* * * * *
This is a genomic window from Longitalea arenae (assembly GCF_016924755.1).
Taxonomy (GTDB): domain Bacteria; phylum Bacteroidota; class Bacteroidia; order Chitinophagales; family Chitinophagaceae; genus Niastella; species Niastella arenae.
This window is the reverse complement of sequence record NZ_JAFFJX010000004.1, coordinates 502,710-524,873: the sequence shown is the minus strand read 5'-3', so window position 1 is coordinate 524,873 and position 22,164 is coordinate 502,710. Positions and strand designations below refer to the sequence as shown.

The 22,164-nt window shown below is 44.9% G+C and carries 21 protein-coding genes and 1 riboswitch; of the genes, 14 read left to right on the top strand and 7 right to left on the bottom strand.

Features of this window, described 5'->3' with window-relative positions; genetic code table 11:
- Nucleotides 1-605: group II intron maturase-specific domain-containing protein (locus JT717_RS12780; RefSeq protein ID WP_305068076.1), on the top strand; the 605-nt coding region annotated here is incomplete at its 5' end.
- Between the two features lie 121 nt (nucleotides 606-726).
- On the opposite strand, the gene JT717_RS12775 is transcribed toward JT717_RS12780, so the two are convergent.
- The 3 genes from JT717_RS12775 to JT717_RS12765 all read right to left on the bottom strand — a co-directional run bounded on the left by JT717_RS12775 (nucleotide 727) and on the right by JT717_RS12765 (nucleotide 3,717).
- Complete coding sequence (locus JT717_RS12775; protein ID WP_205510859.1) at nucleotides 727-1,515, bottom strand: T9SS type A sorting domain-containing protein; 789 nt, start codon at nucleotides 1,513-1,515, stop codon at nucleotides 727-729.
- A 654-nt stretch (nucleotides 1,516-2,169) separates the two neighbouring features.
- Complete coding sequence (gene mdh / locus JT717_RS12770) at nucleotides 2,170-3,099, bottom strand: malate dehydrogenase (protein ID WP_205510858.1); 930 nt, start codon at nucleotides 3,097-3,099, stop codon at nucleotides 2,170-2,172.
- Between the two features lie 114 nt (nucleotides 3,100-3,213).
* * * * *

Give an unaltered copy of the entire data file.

This is a genomic window from Longitalea arenae (assembly GCF_016924755.1).
Taxonomy (GTDB): domain Bacteria; phylum Bacteroidota; class Bacteroidia; order Chitinophagales; family Chitinophagaceae; genus Niastella; species Niastella arenae.
This window is the reverse complement of sequence record NZ_JAFFJX010000004.1, coordinates 502,710-524,873: the sequence shown is the minus strand read 5'-3', so window position 1 is coordinate 524,873 and position 22,164 is coordinate 502,710. Positions and strand designations below refer to the sequence as shown.

The 22,164-nt window shown below is 44.9% G+C and carries 21 protein-coding genes and 1 riboswitch; of the genes, 14 read left to right on the top strand and 7 right to left on the bottom strand.

Features of this window, described 5'->3' with window-relative positions; genetic code table 11:
- Nucleotides 1-605: group II intron maturase-specific domain-containing protein (locus JT717_RS12780; RefSeq protein ID WP_305068076.1), on the top strand; the 605-nt coding region annotated here is incomplete at its 5' end.
- Between the two features lie 121 nt (nucleotides 606-726).
- On the opposite strand, the gene JT717_RS12775 is transcribed toward JT717_RS12780, so the two are convergent.
- The 3 genes from JT717_RS12775 to JT717_RS12765 all read right to left on the bottom strand — a co-directional run bounded on the left by JT717_RS12775 (nucleotide 727) and on the right by JT717_RS12765 (nucleotide 3,717).
- Complete coding sequence (locus JT717_RS12775; protein ID WP_205510859.1) at nucleotides 727-1,515, bottom strand: T9SS type A sorting domain-containing protein; 789 nt, start codon at nucleotides 1,513-1,515, stop codon at nucleotides 727-729.
- A 654-nt stretch (nucleotides 1,516-2,169) separates the two neighbouring features.
- Complete coding sequence (gene mdh / locus JT717_RS12770) at nucleotides 2,170-3,099, bottom strand: malate dehydrogenase (protein ID WP_205510858.1); 930 nt, start codon at nucleotides 3,097-3,099, stop codon at nucleotides 2,170-2,172.
- Between the two features lie 114 nt (nucleotides 3,100-3,213).